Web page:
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The Open 2017 Prizes

The prizes were handed out last night for the 83rd London Group Open. It was a lively evening with a great range of artists and genres on display. The exhibition continues until the 1st of December with an evening of artists' talks on the final night

You can read more about the winning art works in the press release below.

The London Group Open 2017

Part 1: 8 - 17 Nov

Part 2: 22 Nov - 1 Dec

Artists' talks : Monday 13th November and Friday 1st December 2017

The Cello Factory
33-34 Cornwall Road
London SE1 8TJ
2pm - 6pm daily

The 83rd London Group Open reflects today's increasingly diversified art scene. The exhibition will feature works in a large range of mediums, including painting, sculpture, drawing, print, photography, digital, mixed media, installation, video and an audio artwork. "We are very excited to have had a send-in that is truly international with artists from 27 countries. The Selection Committee had a very rewarding time viewing all the works and they are proud that the resulting exhibition will present an enticing breadth of work, including a good number of videos, in all, promising to be thoroughly lively and challenging." Susan Haire, President

A selection of generous awards will be presented including The President's Prize of a three-person exhibition at The Cello Factory; £1500 Victor Kuell Memorial Prize for Innovation; £1000 Sculpture Prize awarded by Jeff Lowe; £750 Chelsea Arts Club Trust Stan Smith Award for Research and Materials for an Artist under 35; £1000 JPES Partnership Prize; the £500 Schauerman Prize for Digital Art; £300 Worshipful Company of Painter-Stainers Prize for Drawing.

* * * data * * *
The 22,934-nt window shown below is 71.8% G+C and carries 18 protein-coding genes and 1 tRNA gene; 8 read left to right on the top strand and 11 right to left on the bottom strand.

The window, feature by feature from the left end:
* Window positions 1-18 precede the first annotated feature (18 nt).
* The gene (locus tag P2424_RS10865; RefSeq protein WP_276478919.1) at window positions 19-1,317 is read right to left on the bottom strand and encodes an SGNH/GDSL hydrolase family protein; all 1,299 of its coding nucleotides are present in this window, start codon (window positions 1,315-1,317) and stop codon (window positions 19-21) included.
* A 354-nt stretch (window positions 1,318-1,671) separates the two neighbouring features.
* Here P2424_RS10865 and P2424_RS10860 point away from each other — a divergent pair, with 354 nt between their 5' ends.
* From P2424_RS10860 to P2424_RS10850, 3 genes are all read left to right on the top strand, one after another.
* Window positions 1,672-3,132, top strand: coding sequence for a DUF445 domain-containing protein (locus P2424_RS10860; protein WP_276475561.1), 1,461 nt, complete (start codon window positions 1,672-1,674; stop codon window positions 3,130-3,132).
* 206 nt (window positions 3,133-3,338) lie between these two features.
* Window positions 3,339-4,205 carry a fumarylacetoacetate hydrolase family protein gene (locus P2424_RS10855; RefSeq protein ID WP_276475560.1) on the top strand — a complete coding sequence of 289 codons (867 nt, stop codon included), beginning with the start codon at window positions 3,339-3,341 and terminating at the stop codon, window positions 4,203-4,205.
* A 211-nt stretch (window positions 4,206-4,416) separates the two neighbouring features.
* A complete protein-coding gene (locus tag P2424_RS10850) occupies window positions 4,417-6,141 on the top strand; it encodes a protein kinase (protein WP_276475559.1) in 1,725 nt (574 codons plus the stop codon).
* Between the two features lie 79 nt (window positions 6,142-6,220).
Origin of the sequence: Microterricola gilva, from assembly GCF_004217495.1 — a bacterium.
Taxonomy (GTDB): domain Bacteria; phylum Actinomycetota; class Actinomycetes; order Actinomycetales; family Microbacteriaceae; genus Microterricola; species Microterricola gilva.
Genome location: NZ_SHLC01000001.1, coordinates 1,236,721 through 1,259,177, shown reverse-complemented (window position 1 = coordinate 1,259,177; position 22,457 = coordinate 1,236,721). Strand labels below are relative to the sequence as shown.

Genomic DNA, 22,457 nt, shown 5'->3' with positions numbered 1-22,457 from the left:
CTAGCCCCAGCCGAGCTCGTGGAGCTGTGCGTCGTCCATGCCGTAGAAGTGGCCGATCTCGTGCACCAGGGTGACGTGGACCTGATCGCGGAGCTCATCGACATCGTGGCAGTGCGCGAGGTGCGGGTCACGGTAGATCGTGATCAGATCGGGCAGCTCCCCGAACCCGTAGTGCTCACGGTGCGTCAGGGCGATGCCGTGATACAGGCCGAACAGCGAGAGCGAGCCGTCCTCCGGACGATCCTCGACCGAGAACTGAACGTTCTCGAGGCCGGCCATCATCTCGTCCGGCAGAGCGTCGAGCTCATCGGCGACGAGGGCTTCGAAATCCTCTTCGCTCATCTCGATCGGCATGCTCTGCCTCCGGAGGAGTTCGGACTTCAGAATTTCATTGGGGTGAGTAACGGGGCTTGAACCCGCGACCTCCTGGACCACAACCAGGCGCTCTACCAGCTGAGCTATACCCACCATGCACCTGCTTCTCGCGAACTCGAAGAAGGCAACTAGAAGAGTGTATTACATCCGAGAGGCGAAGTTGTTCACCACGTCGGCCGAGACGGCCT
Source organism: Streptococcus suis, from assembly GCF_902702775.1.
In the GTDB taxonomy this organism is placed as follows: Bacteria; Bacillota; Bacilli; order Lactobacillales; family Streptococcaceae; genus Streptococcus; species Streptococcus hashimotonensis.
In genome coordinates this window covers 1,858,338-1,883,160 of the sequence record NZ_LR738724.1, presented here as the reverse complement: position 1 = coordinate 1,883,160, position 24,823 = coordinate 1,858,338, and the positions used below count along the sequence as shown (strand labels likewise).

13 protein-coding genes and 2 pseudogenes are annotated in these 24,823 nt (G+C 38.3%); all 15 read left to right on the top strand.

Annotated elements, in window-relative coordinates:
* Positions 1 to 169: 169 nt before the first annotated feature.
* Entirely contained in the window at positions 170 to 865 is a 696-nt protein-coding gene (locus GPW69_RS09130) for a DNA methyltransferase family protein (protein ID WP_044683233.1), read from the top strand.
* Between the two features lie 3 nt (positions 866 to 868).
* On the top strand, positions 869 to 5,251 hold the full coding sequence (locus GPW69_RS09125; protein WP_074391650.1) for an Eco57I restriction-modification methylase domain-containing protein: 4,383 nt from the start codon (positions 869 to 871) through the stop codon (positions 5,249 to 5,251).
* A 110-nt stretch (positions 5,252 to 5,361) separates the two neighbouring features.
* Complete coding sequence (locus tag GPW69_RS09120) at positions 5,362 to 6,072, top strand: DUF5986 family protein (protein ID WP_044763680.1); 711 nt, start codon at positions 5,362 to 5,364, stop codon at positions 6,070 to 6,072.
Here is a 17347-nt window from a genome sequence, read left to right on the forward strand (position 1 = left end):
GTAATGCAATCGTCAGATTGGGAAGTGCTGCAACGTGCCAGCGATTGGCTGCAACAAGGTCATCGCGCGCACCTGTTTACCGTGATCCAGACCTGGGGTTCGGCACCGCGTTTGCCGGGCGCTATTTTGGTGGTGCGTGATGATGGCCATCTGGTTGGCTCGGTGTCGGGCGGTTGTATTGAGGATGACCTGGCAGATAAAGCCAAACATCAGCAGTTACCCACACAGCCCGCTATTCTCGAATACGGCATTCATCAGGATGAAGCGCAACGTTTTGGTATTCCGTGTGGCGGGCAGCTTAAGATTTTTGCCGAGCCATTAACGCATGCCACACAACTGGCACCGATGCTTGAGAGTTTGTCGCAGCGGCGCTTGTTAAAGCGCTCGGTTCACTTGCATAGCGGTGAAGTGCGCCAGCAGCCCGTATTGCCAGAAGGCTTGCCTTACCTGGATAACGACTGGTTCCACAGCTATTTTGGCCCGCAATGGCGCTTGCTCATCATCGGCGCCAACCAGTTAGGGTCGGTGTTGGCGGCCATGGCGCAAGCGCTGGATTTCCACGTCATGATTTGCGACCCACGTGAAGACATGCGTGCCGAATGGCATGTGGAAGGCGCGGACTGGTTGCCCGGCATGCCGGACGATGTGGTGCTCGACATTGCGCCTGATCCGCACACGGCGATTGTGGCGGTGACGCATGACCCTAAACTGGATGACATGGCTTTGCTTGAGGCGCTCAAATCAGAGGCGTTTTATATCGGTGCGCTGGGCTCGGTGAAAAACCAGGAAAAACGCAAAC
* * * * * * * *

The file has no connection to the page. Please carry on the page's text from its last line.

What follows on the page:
Part 1:

Jonathan Alibone, Belinda Bailey, Rosalind Barker, Maria Bouquet, Day Bowman, Anita Bryan, Stephen Calcutt, Adrienne Cameron, Stephen Carley, Tom Cartmill, Michael Coombs, Shona Davies, Dave Monaghan and Jon Klein, Richard Dickson, Jo Evans, Jane Eyton, Garry Flinders, Chloe Fremantle, Nicholas Gentilli, Lyndsey Gilmour, David Gould, Ashley Greaves, Gudrun Sigridur Haraldsdottir, Joshua Hilton, Beverley Isaacs, Aubrey Laret, Jockel Liess, Rebekah Miller, Blake O'Donnell, Sarah Pager, Sumi Perera, Angela Smith, Louise Whittles, Emma Witter, Eleanor Wood, LJ Wright.

Part 2:

Susan Absolon, Art Venti, Jackie Berridge, Jo Brown, Stephen Buckeridge, Sara Choudhrey, Liz Collini, Richard Colson, Tim Cousins, Peggy Cozzi, Brian Deighton, Belinda Ellis, Zac Endter, Kira Enriquez, Gethin Evans, Paul Finn, Steph Goodger, Alexandra Harley, Lesley Hilling, Marigold Hodgkinson, Kaori Homma, Jane Hoodless, Marion Jones, Hywel Livingstone, Michael Major, Kieran Naish, Natalia Nosova, Paul Regan, Petra Regent, Amelia Kate Sampson, Lisa Traxler, Patricia Volk, Marta Wapiennik, Mandy Williams.

Video works will be shown in both parts:

Sandra Crisp, Annie Cunningham, Samantha Heydt, Emma Liebeskind, Christopher Madden, Gloria King Merritt, Dominic Negus, Micheál O'Connell aka MOCKSIM, Nikita Russi, Katy Shepherd.

The following London Group members will also be showing: